Why do the leaves change color?
For a few brief weeks in fall, the world is a riot of color (at least if you live where deciduous trees are common). Leaves change color in the fall because, in response to shortening daylight hours, trees stop producing chlorophyll. Without the overwhelming green of chlorophyll to drown them out, other pigments become visible. Carotenoids make yellows and oranges, while reds are due to pigments called anthocyanins. These may help shield the tree’s cells from harmful UV rays or otherwise help protect trees from the stress of cooler temperatures.
Why do I have to turn my clock back?
Blame the British. Daylight saving time was first adopted by the British Parliament in 1916, after a proposal in 1907 by a builder named William Willet, who got his inspiration, in part, from a satirical pamphlet published by Ben Franklin in 1784. Willet wanted to change the clocks by 20-minute increments over the course of a month in spring and fall. When Parliament finally did decide to adopt the time change, it was as a wartime effort to keep people’s activities aligned with maximum daylight to save coal. The U.S. adopted the measure from 1918 to 1919, kicking the time-change decision to the states afterward. This created a patchwork of confusing time zones until the Uniform Time Act of 1966 created more-consistent rules.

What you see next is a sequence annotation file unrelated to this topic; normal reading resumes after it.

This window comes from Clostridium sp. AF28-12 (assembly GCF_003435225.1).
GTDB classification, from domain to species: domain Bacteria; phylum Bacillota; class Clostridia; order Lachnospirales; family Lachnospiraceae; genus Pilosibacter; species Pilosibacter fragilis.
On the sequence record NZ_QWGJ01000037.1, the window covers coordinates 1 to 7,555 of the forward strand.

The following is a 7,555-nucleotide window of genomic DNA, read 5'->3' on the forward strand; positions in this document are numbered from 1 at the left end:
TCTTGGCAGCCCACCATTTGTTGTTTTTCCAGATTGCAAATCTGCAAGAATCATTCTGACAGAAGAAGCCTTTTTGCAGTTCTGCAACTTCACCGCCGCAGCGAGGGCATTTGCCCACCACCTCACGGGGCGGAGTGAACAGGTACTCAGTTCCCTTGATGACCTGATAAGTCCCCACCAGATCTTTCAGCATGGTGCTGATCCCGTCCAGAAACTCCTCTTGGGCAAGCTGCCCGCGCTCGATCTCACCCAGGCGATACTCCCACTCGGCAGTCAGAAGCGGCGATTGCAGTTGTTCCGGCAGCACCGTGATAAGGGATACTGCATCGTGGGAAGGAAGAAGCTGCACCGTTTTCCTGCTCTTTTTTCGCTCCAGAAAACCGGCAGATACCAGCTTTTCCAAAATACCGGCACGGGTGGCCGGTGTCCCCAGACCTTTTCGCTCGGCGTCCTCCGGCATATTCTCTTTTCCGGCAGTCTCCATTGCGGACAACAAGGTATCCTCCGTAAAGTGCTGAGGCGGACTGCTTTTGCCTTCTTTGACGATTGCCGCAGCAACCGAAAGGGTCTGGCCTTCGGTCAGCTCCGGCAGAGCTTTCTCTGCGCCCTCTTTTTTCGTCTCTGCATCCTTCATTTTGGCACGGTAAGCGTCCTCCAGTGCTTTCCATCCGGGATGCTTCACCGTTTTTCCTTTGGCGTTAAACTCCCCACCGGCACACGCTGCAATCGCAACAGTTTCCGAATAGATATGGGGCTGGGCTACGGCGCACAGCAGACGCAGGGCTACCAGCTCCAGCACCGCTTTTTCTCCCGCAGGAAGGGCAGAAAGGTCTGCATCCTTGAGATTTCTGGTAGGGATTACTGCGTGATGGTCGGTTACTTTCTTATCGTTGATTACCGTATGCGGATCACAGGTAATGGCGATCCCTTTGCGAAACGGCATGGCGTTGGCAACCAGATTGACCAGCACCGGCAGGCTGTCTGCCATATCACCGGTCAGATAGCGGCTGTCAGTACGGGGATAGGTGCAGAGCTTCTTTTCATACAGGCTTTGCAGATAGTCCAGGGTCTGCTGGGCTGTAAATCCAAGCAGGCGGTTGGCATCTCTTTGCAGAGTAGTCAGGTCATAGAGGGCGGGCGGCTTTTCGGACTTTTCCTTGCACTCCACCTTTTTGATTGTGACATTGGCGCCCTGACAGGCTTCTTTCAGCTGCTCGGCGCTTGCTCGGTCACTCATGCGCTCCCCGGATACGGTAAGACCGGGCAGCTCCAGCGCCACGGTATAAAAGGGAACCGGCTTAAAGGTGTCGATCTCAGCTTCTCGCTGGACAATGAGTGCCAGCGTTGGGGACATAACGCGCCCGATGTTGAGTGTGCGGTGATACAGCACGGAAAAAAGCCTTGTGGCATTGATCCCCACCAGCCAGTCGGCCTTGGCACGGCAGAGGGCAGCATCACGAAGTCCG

Why does the rain smell so good?
Before it gets cold enough for white, fluffy flakes, autumn may bring sweet-smelling rains. Why does fresh rain smell so good?